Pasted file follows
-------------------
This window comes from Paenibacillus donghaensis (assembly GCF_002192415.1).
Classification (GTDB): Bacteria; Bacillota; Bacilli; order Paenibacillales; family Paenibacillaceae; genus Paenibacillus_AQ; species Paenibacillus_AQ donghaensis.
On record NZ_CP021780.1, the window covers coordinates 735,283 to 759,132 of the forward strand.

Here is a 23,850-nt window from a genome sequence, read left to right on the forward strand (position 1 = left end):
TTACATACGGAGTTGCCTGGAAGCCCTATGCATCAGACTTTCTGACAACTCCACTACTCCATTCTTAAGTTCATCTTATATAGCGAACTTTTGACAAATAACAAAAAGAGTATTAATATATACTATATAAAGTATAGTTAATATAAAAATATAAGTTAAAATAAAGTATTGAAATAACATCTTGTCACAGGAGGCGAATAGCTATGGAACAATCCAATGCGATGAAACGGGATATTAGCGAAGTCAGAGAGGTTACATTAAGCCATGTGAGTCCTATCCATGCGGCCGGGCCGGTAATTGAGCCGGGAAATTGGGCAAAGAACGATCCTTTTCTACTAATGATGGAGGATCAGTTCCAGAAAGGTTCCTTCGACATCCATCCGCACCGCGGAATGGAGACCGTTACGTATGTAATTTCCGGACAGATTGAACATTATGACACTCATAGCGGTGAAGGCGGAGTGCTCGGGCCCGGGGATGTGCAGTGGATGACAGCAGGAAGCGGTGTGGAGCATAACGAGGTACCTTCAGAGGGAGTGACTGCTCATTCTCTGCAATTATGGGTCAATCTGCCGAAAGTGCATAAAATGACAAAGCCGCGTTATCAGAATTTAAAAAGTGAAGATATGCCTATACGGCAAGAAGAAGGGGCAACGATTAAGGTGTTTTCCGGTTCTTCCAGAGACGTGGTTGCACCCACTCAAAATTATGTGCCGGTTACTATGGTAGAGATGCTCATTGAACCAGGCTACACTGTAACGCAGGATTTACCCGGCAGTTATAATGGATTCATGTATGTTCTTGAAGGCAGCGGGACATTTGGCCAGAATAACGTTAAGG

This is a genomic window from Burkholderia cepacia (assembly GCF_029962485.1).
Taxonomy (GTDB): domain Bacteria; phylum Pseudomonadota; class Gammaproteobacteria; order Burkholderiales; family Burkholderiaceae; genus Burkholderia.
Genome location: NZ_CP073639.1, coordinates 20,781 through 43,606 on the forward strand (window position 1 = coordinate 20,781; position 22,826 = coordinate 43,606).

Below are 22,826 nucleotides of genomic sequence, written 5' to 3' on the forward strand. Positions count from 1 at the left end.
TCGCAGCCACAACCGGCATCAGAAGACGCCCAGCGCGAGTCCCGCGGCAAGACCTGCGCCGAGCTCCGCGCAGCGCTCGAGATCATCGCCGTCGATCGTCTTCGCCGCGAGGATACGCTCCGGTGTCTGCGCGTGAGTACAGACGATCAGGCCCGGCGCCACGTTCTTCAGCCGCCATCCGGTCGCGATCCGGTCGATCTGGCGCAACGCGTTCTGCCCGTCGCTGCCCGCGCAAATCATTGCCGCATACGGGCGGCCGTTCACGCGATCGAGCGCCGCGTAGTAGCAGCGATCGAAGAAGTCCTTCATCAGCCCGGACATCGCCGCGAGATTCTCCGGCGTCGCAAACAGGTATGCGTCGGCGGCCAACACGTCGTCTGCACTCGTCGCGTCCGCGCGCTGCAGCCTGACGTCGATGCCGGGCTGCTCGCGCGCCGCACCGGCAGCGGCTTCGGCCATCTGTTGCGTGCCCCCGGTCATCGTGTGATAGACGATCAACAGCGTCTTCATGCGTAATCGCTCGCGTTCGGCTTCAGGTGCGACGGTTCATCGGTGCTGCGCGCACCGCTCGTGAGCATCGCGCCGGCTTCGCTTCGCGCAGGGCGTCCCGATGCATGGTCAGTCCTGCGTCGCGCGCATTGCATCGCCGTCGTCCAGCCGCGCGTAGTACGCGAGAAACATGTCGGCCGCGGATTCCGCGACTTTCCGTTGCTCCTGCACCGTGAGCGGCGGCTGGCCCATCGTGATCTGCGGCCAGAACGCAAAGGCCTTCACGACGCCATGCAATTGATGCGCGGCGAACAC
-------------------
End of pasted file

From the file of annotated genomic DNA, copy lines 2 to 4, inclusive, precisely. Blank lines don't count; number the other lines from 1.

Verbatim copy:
Classification (GTDB): Bacteria; Bacillota; Bacilli; order Paenibacillales; family Paenibacillaceae; genus Paenibacillus_AQ; species Paenibacillus_AQ donghaensis.
On record NZ_CP021780.1, the window covers coordinates 735,283 to 759,132 of the forward strand.

Here is a 23,850-nt window from a genome sequence, read left to right on the forward strand (position 1 = left end):